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Sunday, November 27, 2011

Staying Awake

We simply don’t know how much time we have – personally or eschatologically – so we are strengthened by our God to make the most of the time we have, to live today as if that is the only day we have.

Pr. Joseph G. Crippen, First Sunday of Advent, year B; texts: Mark 13:24-27; 1 Corinthians 1:3-9 (adding James 4:13-15 as well)

Sisters and brothers, grace to you, and peace in the name of the Father, and of the + Son, and of the Holy Spirit. Amen

Every once in a while I have a bad dream about preaching, usually on a Thursday or Friday. I’ll dream that I’ve slept late on a Sunday, and it’s 9:00 or 10:00 a.m. Worse yet, I haven’t written my sermon, so I’ve not only missed the first liturgy but I have no idea what I’m going to say at the second. Sometimes in this dream I have no dress clothes to wear (it’s usually that I’m missing pants, or in a less stressful version, my shoes), or I’ve left my robes somewhere else and they’re not at church. There are usually several levels of unpreparedness in these dreams, and a deep anxiety. And I always wake with relief to find out that I still have time to get ready to preach, and that I have clothes and shoes or whatever else I need to do my job. I feel the relief to the depths of my soul – I have more time.

When I was in college I had essentially the same dream, except it was about final exams, or major papers needing writing. Apparently I have an internal anxiety about preparation, about being ready. That’s why Advent is a good time for someone like me. Advent is a time of preparation, the most obvious preparation being getting ready to celebrate Christmas. But the Church has primarily used the time of Advent to remember to prepare not only to celebrate Jesus’ first coming, but to be ready for his second. These short four weeks are one of our yearly wake-up calls to remind ourselves that our time here is limited, that one day the Lord Jesus will return, or we will go to join him, that one day we will wake up and find out that it isn’t a dream, that there is no more time.

This First Sunday of Advent continues a theme we heard as the last Church Year ended, that at some point, there will be no more time to serve our God. It is that urgency Jesus is trying to convey in his teaching today: “Keep awake,” he says. Now, if only we could learn how we can stay awake, learn to do what needs to be done while we still can do it.

The hard part, of course, is not knowing the time. We don’t know how long we’re going to have to stay awake.

Advent is four weeks, Christmas is a set date – you can plan your get-togethers, your gifts. But the apostle James would remind us that even with set dates we don’t know the real time. James says in chapter 4 of his letter: “Come now, you who say, ‘Today or tomorrow we will go to such and such a town and spend a year there, doing business and making money.’ Yet you do not even know what tomorrow will bring. What is your life? For you are a mist that appears for a little while and then vanishes. Instead, you ought to say, ‘If the Lord wishes, we will live and do this or that.’ ”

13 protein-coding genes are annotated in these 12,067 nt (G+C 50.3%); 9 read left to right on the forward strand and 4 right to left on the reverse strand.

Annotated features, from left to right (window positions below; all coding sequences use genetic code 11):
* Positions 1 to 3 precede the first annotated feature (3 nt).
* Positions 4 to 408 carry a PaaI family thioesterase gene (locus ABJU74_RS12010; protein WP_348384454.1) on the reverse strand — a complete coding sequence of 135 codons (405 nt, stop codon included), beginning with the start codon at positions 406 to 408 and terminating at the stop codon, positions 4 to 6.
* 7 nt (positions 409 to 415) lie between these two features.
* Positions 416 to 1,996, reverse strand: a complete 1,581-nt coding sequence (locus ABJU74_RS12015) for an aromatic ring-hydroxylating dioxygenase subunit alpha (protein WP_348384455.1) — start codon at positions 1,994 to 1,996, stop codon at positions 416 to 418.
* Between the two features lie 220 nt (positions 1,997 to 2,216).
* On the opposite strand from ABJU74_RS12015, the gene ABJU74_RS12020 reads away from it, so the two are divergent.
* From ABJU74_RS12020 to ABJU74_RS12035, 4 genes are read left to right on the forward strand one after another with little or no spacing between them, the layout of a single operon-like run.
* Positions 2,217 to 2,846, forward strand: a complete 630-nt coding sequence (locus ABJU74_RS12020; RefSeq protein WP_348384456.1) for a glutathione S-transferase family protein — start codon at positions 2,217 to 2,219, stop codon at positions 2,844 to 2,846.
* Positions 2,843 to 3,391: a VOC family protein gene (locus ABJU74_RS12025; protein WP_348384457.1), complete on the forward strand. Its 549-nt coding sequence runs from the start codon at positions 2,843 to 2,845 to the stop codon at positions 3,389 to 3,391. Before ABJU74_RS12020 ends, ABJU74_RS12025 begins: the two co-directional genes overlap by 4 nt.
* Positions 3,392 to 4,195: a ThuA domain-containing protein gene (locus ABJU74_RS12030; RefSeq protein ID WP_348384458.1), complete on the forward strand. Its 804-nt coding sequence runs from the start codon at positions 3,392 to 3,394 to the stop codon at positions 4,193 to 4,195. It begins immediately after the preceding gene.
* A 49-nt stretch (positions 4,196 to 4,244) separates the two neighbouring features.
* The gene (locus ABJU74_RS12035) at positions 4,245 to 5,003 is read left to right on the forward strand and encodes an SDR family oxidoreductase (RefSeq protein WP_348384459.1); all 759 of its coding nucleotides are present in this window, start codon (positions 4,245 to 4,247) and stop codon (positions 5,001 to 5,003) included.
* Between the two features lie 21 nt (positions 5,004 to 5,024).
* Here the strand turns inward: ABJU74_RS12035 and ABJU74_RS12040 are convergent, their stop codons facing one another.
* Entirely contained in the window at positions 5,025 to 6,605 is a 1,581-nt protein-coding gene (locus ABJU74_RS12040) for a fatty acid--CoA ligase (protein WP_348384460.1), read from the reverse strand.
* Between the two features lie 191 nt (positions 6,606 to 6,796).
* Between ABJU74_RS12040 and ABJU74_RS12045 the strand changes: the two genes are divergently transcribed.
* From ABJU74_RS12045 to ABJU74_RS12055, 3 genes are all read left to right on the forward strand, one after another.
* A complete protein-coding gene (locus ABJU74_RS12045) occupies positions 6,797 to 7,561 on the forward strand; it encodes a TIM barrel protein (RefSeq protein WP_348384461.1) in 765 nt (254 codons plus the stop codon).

James is right. And people used to take him at his word. They’d say “the Lord willing” whenever talking about future plans. But you don’t hear that much anymore. People make plans as if there are as many tomorrows as they need. I know I do.

And yet, we don’t need James, or Jesus in our Gospel today to convince us of the folly of that. Our experience will tell us that our time is uncertain.

When I was in my first parish, something happened after the First Sunday of Advent that brought this home to our whole congregation. I’ve remembered this ever since, of course. But this week I went back to find out what year it was, and to look at the sermon I preached on this Sunday back then. And I realized it was more powerfully a wake-up call than I ever remembered.

It turns out it was the First Sunday of Advent in 1993. It was November 28, and like now, we were entering Year B, so it was actually this Gospel reading. I want to quote you a couple things I preached that day 18 years ago. I said: “I have plans that reach into 1994, and I’m sure many of you do. And yet we never really realize how quickly things can change, and how soon our plans become worthless. And how unsure our length of time on this earth is.” And later I said, “Accidents happen so quickly, and change our lives permanently. And people die without warning all the time.”

The first thing I had forgotten about that sermon (and probably why I said what I said) was that in the week before Thanksgiving one of our teachers at the K-12 school in Cleveland had died suddenly, though I don’t recall the reason. And I had said in that Advent sermon that at the memorial service at the school I found myself sitting behind and a little to the left of her grieving husband and thinking how a week ago he never thought he’d be sitting here on the Wednesday before Thanksgiving. I’m sure he and his wife had all sorts of plans – where they would be, who was cooking, what the menu was, which family would be there. None of which they would now be doing.

The reason I went looking for this sermon, however, was Scott. He was a man in his late thirties or early forties whom I had baptized only two months earlier. He’d married one of our members, and had come to faith, and it was a joy for the whole congregation to celebrate his baptism. He was in church on this Sunday, and heard me talk about accidents happening so quickly and changing our lives permanently.

The next day he was killed in a highway accident. He was a truck driver, and his quick-thinking reaction to someone else’s careless driving saved the life of another person, but doomed his vehicle and himself. His life was going in a great direction, then . . . Now, it was then and is now a joy to me that he was in church the day before that happened, and I know that he knew he was in the hands of his Lord. But it was such a stark reminder, such a horrible blow.